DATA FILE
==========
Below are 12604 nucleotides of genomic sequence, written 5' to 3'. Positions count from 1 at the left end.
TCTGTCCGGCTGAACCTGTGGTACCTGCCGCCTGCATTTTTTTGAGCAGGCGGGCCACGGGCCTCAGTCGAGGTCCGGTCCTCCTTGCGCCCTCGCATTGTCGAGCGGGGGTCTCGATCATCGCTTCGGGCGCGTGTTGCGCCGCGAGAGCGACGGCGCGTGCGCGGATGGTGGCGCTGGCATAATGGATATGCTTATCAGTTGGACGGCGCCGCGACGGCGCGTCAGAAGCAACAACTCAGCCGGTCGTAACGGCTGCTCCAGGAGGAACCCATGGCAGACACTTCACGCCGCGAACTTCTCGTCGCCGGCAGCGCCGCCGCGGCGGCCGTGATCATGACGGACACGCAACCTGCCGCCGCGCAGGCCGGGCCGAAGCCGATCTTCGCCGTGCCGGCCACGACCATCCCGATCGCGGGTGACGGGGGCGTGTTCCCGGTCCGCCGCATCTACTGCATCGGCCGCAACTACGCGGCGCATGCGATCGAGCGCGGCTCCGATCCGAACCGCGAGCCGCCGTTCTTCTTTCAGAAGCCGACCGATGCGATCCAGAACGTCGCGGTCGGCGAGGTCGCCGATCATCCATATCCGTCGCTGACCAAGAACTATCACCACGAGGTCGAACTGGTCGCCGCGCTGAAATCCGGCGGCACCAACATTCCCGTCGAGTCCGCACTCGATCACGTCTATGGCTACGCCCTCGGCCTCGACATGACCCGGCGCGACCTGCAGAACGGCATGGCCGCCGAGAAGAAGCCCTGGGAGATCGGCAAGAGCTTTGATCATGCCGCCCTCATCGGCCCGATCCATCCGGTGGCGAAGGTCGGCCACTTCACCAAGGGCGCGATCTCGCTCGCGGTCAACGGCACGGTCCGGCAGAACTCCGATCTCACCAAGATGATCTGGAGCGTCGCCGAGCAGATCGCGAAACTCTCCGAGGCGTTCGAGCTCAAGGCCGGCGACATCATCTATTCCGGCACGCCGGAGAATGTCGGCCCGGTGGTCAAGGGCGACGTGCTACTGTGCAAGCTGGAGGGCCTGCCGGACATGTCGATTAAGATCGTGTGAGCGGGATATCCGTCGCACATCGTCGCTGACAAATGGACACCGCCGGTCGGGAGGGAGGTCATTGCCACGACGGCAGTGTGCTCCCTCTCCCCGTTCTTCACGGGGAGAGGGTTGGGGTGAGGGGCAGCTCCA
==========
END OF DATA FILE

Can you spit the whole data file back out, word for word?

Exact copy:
Below are 12604 nucleotides of genomic sequence, written 5' to 3'. Positions count from 1 at the left end.
TCTGTCCGGCTGAACCTGTGGTACCTGCCGCCTGCATTTTTTTGAGCAGGCGGGCCACGGGCCTCAGTCGAGGTCCGGTCCTCCTTGCGCCCTCGCATTGTCGAGCGGGGGTCTCGATCATCGCTTCGGGCGCGTGTTGCGCCGCGAGAGCGACGGCGCGTGCGCGGATGGTGGCGCTGGCATAATGGATATGCTTATCAGTTGGACGGCGCCGCGACGGCGCGTCAGAAGCAACAACTCAGCCGGTCGTAACGGCTGCTCCAGGAGGAACCCATGGCAGACACTTCACGCCGCGAACTTCTCGTCGCCGGCAGCGCCGCCGCGGCGGCCGTGATCATGACGGACACGCAACCTGCCGCCGCGCAGGCCGGGCCGAAGCCGATCTTCGCCGTGCCGGCCACGACCATCCCGATCGCGGGTGACGGGGGCGTGTTCCCGGTCCGCCGCATCTACTGCATCGGCCGCAACTACGCGGCGCATGCGATCGAGCGCGGCTCCGATCCGAACCGCGAGCCGCCGTTCTTCTTTCAGAAGCCGACCGATGCGATCCAGAACGTCGCGGTCGGCGAGGTCGCCGATCATCCATATCCGTCGCTGACCAAGAACTATCACCACGAGGTCGAACTGGTCGCCGCGCTGAAATCCGGCGGCACCAACATTCCCGTCGAGTCCGCACTCGATCACGTCTATGGCTACGCCCTCGGCCTCGACATGACCCGGCGCGACCTGCAGAACGGCATGGCCGCCGAGAAGAAGCCCTGGGAGATCGGCAAGAGCTTTGATCATGCCGCCCTCATCGGCCCGATCCATCCGGTGGCGAAGGTCGGCCACTTCACCAAGGGCGCGATCTCGCTCGCGGTCAACGGCACGGTCCGGCAGAACTCCGATCTCACCAAGATGATCTGGAGCGTCGCCGAGCAGATCGCGAAACTCTCCGAGGCGTTCGAGCTCAAGGCCGGCGACATCATCTATTCCGGCACGCCGGAGAATGTCGGCCCGGTGGTCAAGGGCGACGTGCTACTGTGCAAGCTGGAGGGCCTGCCGGACATGTCGATTAAGATCGTGTGAGCGGGATATCCGTCGCACATCGTCGCTGACAAATGGACACCGCCGGTCGGGAGGGAGGTCATTGCCACGACGGCAGTGTGCTCCCTCTCCCCGTTCTTCACGGGGAGAGGGTTGGGGTGAGGGGCAGCTCCA